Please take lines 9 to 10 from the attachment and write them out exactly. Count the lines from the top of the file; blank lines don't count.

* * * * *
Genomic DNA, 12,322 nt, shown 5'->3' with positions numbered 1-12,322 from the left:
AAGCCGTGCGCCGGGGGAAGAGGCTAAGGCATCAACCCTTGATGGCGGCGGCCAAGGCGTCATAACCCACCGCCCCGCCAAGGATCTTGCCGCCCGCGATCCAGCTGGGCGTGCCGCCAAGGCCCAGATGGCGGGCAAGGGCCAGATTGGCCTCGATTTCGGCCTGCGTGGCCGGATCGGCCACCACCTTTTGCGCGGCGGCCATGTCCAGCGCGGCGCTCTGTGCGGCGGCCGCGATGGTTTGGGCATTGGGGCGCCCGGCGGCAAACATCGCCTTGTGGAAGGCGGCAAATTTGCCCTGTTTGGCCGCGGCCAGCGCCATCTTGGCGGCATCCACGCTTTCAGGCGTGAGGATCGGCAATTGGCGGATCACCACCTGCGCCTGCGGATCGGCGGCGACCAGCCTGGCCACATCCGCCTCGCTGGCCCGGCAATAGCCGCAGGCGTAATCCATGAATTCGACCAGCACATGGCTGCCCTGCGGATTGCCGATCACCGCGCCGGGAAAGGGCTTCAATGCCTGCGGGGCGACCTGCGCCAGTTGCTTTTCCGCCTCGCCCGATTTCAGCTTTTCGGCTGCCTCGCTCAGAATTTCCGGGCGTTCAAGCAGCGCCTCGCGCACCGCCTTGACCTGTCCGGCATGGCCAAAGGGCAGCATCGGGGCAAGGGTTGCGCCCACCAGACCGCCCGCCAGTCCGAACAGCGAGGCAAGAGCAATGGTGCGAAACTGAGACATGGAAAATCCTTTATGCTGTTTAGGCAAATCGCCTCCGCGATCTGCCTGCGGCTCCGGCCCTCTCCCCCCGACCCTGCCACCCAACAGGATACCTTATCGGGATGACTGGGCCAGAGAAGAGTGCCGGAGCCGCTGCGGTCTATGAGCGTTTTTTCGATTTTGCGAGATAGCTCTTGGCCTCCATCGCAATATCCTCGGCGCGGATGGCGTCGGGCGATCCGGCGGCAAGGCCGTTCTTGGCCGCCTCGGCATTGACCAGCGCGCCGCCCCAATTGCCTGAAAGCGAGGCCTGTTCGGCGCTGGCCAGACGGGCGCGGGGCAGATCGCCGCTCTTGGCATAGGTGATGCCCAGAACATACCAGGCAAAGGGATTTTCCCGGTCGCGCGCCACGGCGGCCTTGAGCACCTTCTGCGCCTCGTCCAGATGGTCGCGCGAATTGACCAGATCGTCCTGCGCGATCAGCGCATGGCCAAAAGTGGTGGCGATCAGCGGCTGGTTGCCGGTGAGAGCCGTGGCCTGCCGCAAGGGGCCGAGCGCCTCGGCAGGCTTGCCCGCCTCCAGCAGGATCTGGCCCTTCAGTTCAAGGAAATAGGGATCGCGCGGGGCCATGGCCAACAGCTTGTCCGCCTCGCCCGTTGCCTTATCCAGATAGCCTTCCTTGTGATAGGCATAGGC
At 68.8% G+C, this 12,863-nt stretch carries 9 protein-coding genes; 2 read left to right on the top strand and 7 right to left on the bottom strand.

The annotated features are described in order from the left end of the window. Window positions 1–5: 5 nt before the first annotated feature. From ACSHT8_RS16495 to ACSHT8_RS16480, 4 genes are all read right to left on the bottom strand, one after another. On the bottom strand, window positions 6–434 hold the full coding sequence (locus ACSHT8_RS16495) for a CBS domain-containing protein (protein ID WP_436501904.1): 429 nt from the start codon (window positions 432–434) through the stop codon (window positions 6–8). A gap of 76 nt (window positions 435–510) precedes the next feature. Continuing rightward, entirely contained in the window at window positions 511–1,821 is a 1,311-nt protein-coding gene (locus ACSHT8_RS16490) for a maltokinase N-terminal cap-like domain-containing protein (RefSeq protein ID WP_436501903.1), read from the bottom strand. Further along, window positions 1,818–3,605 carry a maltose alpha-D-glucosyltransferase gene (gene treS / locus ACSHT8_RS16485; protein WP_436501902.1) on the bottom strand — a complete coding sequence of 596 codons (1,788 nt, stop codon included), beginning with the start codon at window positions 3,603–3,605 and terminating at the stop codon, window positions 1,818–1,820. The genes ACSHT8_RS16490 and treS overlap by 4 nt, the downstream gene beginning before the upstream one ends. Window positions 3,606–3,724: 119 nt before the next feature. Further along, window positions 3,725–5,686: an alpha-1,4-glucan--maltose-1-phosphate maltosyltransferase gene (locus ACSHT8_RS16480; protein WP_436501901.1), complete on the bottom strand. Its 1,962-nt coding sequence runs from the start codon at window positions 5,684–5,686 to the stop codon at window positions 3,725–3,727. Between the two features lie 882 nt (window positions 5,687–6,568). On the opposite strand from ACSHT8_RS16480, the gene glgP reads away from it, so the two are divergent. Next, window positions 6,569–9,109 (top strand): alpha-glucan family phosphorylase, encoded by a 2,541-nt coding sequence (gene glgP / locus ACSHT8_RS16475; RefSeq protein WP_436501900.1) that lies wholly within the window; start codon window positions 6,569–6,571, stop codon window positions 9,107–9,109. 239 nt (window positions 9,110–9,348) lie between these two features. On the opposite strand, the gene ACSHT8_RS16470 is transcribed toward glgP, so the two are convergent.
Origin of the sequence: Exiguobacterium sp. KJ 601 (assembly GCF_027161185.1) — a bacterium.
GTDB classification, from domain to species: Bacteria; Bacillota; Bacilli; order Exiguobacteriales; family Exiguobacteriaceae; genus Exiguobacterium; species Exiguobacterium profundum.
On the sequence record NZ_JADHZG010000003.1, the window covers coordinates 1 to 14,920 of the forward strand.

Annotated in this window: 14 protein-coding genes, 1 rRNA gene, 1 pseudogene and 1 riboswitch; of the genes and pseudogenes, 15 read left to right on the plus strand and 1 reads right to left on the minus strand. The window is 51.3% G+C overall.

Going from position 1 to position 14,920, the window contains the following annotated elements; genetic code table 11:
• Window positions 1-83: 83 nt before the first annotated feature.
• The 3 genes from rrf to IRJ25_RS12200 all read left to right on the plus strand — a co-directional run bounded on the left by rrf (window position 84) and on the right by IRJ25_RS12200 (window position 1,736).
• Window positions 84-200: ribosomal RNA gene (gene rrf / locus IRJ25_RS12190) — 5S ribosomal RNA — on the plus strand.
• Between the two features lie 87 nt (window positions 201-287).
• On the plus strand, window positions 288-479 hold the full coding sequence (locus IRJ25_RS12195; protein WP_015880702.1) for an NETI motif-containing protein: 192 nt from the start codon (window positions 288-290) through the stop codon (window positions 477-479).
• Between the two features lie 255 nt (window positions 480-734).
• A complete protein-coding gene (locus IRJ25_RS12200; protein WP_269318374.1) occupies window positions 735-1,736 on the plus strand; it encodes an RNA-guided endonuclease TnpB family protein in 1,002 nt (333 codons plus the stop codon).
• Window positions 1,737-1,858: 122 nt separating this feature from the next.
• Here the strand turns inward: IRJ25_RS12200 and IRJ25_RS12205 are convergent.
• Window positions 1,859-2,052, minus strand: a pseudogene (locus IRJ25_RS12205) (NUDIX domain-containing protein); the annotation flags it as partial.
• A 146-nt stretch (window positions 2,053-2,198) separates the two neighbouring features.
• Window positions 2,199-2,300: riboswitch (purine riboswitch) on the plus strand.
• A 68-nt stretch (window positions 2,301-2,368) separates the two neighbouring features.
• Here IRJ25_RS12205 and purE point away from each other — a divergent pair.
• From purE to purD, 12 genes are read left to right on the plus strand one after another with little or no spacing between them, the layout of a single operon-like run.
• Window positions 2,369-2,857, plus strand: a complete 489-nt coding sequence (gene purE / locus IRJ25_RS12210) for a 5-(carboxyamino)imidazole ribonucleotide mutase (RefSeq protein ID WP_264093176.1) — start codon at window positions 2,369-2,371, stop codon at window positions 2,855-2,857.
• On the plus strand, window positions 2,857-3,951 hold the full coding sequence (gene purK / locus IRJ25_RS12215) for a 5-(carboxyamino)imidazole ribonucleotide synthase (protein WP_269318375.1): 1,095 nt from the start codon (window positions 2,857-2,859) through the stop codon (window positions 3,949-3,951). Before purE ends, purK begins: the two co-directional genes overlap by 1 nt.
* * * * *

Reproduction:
Going from position 1 to position 14,920, the window contains the following annotated elements; genetic code table 11:
• Window positions 1-83: 83 nt before the first annotated feature.